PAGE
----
The tram skims through the city, and I gaze out the window while trying not to let my suitcase fall and crush anyone. After about twenty minutes, I start to get suspicious. I check my location on Google Maps. Ye gods! I’m miles away from the hostel – I got on the tram going in the wrong direction. Sigh. I thump off the tram at the next stop.

So now I’m standing on a tram platform somewhere in the wrong part of Melbourne, feeling pretty pissed off. All my wrongs are rising up to engulf me. I pedantically crosscheck the tram timetable with Google Maps, making sure the next tram I get on will be the correct one. Aha, I am on the right tram line, just going the wrong way. At last, I feel that I’ve got a handle on the situation. At this very moment, I am approached by a man.

He is not a young man. He is not a clean man. He is not the kind of man by which I would like to be approached at any time. He is, in fact, the kind of man you would see standing at the traffic lights wearing sweatpants and talking to himself. The expression on his face can only be described as a leer, and I am suddenly very aware that I am a young woman travelling alone with unmanageable amounts of luggage. The man walks towards me with a sort of stagger.

“What tram are ya looking for? Where are ya going?”

I straighten up to my very tallest and gently show him the flat palm of my hand, in a gesture that says “everything’s okay” and simultaneously “don’t come any closer”. I tell him with all confidence, “Thanks, but I’m fine.”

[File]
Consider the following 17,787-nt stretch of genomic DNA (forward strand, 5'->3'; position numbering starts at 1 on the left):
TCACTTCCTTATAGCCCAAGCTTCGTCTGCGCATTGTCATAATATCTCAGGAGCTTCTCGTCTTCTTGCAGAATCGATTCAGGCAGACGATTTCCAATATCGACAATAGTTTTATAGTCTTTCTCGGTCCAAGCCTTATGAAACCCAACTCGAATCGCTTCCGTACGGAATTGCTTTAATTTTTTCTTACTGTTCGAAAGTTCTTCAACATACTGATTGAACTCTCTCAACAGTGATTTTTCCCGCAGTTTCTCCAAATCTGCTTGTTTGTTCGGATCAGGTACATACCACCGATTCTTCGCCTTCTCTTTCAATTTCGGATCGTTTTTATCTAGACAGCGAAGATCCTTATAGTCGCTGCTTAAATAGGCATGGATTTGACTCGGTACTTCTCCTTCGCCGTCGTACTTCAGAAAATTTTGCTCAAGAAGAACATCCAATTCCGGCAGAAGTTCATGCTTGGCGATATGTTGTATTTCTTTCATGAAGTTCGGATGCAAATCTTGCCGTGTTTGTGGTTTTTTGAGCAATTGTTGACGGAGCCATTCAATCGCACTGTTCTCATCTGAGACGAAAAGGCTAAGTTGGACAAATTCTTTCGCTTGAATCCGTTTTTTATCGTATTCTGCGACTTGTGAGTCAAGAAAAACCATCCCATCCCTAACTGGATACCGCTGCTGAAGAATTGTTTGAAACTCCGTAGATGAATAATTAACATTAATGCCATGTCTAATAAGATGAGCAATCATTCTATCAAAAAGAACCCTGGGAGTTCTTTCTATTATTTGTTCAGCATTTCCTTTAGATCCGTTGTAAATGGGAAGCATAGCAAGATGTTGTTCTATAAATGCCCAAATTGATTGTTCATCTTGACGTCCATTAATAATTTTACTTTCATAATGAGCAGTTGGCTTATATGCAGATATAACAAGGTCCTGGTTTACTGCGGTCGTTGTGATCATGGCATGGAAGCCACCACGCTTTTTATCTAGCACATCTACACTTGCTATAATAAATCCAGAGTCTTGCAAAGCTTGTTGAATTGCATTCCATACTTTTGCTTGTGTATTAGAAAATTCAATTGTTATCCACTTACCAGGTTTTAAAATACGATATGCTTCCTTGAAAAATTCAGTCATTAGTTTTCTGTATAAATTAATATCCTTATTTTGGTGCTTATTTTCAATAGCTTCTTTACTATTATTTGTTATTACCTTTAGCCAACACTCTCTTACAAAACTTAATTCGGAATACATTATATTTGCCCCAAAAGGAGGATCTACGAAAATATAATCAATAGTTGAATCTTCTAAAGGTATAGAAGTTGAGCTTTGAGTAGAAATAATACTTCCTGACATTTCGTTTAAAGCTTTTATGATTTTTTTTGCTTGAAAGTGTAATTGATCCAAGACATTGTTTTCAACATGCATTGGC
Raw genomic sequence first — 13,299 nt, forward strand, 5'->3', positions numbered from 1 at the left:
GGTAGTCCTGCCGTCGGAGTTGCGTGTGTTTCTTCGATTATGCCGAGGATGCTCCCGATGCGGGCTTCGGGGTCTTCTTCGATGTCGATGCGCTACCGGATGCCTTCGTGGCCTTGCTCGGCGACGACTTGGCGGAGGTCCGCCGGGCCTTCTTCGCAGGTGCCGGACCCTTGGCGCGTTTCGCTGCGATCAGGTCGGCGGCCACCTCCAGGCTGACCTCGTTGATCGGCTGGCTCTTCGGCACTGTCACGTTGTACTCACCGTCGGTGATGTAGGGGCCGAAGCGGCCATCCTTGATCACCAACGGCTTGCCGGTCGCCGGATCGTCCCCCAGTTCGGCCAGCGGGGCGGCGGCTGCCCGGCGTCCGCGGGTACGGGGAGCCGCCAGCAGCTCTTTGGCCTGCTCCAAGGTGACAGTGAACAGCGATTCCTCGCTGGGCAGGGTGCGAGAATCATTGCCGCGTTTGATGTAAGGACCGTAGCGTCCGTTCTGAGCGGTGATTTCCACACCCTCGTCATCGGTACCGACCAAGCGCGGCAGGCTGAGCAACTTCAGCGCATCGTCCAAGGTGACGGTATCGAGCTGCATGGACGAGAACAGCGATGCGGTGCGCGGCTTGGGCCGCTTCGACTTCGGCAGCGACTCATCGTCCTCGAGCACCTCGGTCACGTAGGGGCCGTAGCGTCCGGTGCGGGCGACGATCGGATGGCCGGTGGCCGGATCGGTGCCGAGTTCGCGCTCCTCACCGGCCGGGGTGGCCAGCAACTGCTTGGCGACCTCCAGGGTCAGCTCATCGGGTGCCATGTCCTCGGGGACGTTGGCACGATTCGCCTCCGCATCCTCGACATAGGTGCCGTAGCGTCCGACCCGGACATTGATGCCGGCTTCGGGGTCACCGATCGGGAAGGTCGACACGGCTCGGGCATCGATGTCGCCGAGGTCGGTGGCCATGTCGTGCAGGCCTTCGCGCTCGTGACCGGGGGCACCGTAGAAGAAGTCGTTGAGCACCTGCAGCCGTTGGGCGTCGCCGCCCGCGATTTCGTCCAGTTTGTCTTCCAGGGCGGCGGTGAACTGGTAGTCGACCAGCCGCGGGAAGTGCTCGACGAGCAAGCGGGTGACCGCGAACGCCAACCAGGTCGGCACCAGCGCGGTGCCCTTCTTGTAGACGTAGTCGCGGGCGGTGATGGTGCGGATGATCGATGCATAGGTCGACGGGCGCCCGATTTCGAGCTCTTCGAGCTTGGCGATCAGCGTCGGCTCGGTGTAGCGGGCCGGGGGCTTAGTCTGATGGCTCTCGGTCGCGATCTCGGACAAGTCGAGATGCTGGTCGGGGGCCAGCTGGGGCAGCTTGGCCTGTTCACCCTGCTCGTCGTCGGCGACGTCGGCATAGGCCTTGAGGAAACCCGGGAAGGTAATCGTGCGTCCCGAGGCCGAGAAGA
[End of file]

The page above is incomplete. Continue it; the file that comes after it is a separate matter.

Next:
There it is, again. A strange man has approached a girl on public transport, trying to establish a rapport, and she has refused his advances. (Similar to my run-in with the Bogan on the Bus.) If he were genuinely an altruistic soul seeking to help, he would understand and back off with aplomb. But Sweatpants Man shows his true colours.

“Fine,” he spits angrily. “Just trying to help.” He stomps off, up the platform, growling under his breath.

Whenever I travel, I frequently second-guess my attitude towards strange men. Am I being unkind? Are they justified in being pissed off when I don’t respond to their advances with rapturous gratitude? But then I ask myself, why does he get so angry? If his motive in approaching me was really concern for my welfare, then he would be relieved to hear that I’m fine. If his motive is something else entirely … then I’m better off staying away from him.

The unknown men who help me haul Big Red onto trains – the meaty-armed saviours – they never need to know anything about my life. They never ask me questions. These men are the genuine altruists, the men who see a person who needs an extra hand, and provide it. Sometimes they offer help when I don’t need it, or when I’m determined to struggle with my bags alone. When I wave these men away, they don’t turn nasty. They don’t get angry, because they had no vested interest in helping me. They were – literally – just trying to help.

So maybe I am paranoid. I don’t like telling strange men where I’m headed, or what my plans are. But hey, at least I’m safe. And I know that if help is genuinely offered, I can accept it without fear.